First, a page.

Day 1 / Thursday, April 27

wl5V5GtxSpOUycy4Zt4v8A thumb 8a78

This is the report on trip number six, and number five of doing all seven days of Jazz Fest plus the three Daze Between. No Passover this year, Laurie and I were together for the entire trip. No flu, either! And while there was an election coming up in June, preparations were well under way so as not to cause any stress on that score. Plus, the fact that we have made this trip so many times now means that preparing and packing is a snap. It's turned into the perfect vacation. 

You can check out the complete photo record of this trip on the New Orleans 2017 page of this website, including separate pages with the embedded videos that I took (with the usual caveat that they are not professional grade and as much for listening as watching). As I have said in the past, enjoy it all, or as much as you can stand. So, with the preliminaries out of the way, off we go ...


On Day 1, Thursday, April 27, our ride to Dulles Airport was courtesy of our daughter, bless her heart. But she was on her way to work at an elementary school anyway, so it wasn't that much earlier than it would have been for her. 

We bypassed the shoes-and-stuff type airport security, because we had previously obtained permanent TSA Pre-Clearance status. That really takes a whole lot of the stress off of the airport experience. Once at the gate, we got some breakfast and coffee to have on the plane at a Starbucks that was right across from the gate (for the record, it was the turkey-bacon-gouda sandwich for me and a spinach and egg wrap for Laurie).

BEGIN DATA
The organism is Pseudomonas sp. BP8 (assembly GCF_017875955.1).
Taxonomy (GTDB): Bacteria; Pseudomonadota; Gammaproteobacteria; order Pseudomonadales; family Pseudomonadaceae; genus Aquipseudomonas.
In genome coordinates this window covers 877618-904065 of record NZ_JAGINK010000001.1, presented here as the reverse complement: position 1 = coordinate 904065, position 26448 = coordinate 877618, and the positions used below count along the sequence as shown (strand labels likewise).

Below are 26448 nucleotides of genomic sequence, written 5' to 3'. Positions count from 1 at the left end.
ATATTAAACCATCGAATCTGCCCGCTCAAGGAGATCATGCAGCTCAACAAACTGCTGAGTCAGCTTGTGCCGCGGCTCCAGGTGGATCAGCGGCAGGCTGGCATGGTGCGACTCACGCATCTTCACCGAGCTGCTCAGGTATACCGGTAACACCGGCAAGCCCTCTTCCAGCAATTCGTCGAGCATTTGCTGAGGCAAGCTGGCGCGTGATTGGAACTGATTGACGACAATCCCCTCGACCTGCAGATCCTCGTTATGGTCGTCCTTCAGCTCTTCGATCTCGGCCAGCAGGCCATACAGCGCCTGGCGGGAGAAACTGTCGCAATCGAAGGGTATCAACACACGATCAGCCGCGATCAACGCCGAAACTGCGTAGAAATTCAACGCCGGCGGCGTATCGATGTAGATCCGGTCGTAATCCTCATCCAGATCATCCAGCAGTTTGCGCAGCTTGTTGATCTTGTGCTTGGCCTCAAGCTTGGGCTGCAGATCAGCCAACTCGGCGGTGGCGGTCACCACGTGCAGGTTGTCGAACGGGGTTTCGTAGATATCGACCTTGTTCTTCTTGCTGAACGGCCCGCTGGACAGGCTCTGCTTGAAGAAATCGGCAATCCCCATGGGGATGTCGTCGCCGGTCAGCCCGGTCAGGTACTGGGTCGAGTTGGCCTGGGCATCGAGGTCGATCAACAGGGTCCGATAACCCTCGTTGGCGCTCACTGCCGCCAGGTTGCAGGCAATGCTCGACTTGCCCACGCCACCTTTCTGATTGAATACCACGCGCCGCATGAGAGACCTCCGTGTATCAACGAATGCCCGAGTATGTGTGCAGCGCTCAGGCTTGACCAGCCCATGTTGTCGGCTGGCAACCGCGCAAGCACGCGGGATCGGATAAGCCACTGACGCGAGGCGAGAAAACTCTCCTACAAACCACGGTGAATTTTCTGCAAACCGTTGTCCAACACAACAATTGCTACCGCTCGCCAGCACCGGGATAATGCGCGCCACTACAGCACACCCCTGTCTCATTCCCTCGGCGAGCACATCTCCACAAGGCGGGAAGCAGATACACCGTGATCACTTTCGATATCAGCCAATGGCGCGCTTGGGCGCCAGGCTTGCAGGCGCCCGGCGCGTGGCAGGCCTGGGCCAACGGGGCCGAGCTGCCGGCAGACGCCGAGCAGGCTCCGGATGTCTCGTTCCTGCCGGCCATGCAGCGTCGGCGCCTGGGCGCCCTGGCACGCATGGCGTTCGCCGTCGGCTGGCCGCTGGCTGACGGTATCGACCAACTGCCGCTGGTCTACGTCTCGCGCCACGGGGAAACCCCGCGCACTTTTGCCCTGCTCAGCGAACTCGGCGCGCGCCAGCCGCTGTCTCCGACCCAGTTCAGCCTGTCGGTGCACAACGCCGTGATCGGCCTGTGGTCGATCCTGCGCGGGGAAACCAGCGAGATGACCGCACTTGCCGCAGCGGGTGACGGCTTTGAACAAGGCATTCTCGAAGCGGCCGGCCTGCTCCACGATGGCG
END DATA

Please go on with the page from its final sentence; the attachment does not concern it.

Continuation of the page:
As usual, we checked our carry-on bags at the gate, and also as usual, the 8:30 nonstop to New Orleans on United Airlines took off without delay. It was a bit foggy at Dulles, and there were some impressive thunderstorms along the way, but the pilot manuevered atround them deftly and we landed at the Louis Armstrong International Airport ahead of schedule. That's quite the feat considering that it's only a two and a half hour flight. Flying on an Airbus A320 instead of the usual Canadair 700 Regional Jet helped, I'm sure.

We took a slightly different approach to New Orleans this morning, bypassing the city and flying in from the north over Lake Ponchartrain and crossing the Mississippi River a couple of times before landing. Landmarks I could pick out were the LaBranche Wetlands, the International-Matex Tank Terminal, the Davis Pond Diversion Project, and the Cornerstone Chemical plant. Once on the ground, as we taxied toward the terminal, we passed the construction site of the new terminal complex for the airport, now well under way.  

At the airport, somehow or another we got separated during our restroom visits. Laurie continued on to the baggage claim area (our gate-checked luggage wassn't delivered to us at the gate) while I, ever the creature of habit, got the now-traditional post-flight snack at the Smoothie King in the United concourse. Once again I had a Mangofest smoothie, featuring pineapple, mango, and orange juices with vanilla yogurt. 

We zipped onto the Airport Shuttle and headed downtown to the hotel. We were dropped off at the Staybridge Suites at the corner of, everyone now, Poydras and Tchoupitoulas, pretty quickly, sparing us the shuttle tour of Central Business District hotels (not that there is anything wrong with that). 

From start to finish, the trip to our home away from home simply could not have been easier. As I've said the last couple of years, the fact that we have a lot of experience with it definitely helps reduce the travel stress.  

The people at the front desk at the Staybridge actually recognized us and welcomed us back with big smiles. They were very accommodating and got us into our room even though we were four hours early.  

Our room was on the 17th floor, with a spectacular view of the Mississippi River, the Crescent City Connection bridges, the cruise ship terminals, and the Warehouse District